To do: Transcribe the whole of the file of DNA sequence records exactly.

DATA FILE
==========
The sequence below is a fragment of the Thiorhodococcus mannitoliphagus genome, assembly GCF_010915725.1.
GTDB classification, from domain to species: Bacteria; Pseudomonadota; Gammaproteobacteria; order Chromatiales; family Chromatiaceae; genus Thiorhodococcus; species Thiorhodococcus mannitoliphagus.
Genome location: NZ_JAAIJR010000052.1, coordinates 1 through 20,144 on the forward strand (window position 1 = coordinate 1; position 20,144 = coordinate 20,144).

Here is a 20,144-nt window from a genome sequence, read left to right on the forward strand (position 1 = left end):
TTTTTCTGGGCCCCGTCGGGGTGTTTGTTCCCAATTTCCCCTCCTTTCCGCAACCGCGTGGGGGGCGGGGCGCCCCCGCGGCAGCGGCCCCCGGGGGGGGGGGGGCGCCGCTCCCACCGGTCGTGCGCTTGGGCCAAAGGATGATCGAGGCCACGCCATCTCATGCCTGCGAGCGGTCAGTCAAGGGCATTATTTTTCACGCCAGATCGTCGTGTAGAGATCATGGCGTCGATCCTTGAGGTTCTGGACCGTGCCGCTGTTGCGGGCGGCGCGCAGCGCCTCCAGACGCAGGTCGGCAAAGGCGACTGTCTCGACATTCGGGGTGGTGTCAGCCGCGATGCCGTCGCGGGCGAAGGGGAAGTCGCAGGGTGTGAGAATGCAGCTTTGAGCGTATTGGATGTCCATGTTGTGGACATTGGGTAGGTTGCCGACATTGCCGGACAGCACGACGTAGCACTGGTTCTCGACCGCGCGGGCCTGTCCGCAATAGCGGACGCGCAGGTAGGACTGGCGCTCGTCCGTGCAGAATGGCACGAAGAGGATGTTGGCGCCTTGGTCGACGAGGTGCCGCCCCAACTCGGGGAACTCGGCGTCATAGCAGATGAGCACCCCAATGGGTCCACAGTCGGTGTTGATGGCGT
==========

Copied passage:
The sequence below is a fragment of the Thiorhodococcus mannitoliphagus genome, assembly GCF_010915725.1.
GTDB classification, from domain to species: Bacteria; Pseudomonadota; Gammaproteobacteria; order Chromatiales; family Chromatiaceae; genus Thiorhodococcus; species Thiorhodococcus mannitoliphagus.
Genome location: NZ_JAAIJR010000052.1, coordinates 1 through 20,144 on the forward strand (window position 1 = coordinate 1; position 20,144 = coordinate 20,144).

Here is a 20,144-nt window from a genome sequence, read left to right on the forward strand (position 1 = left end):
TTTTTCTGGGCCCCGTCGGGGTGTTTGTTCCCAATTTCCCCTCCTTTCCGCAACCGCGTGGGGGGCGGGGCGCCCCCGCGGCAGCGGCCCCCGGGGGGGGGGGGGCGCCGCTCCCACCGGTCGTGCGCTTGGGCCAAAGGATGATCGAGGCCACGCCATCTCATGCCTGCGAGCGGTCAGTCAAGGGCATTATTTTTCACGCCAGATCGTCGTGTAGAGATCATGGCGTCGATCCTTGAGGTTCTGGACCGTGCCGCTGTTGCGGGCGGCGCGCAGCGCCTCCAGACGCAGGTCGGCAAAGGCGACTGTCTCGACATTCGGGGTGGTGTCAGCCGCGATGCCGTCGCGGGCGAAGGGGAAGTCGCAGGGTGTGAGAATGCAGCTTTGAGCGTATTGGATGTCCATGTTGTGGACATTGGGTAGGTTGCCGACATTGCCGGACAGCACGACGTAGCACTGGTTCTCGACCGCGCGGGCCTGTCCGCAATAGCGGACGCGCAGGTAGGACTGGCGCTCGTCCGTGCAGAATGGCACGAAGAGGATGTTGGCGCCTTGGTCGACGAGGTGCCGCCCCAACTCGGGGAACTCGGCGTCATAGCAGATGAGCACCCCAATGGGTCCACAGTCGGTGTTGATGGCGT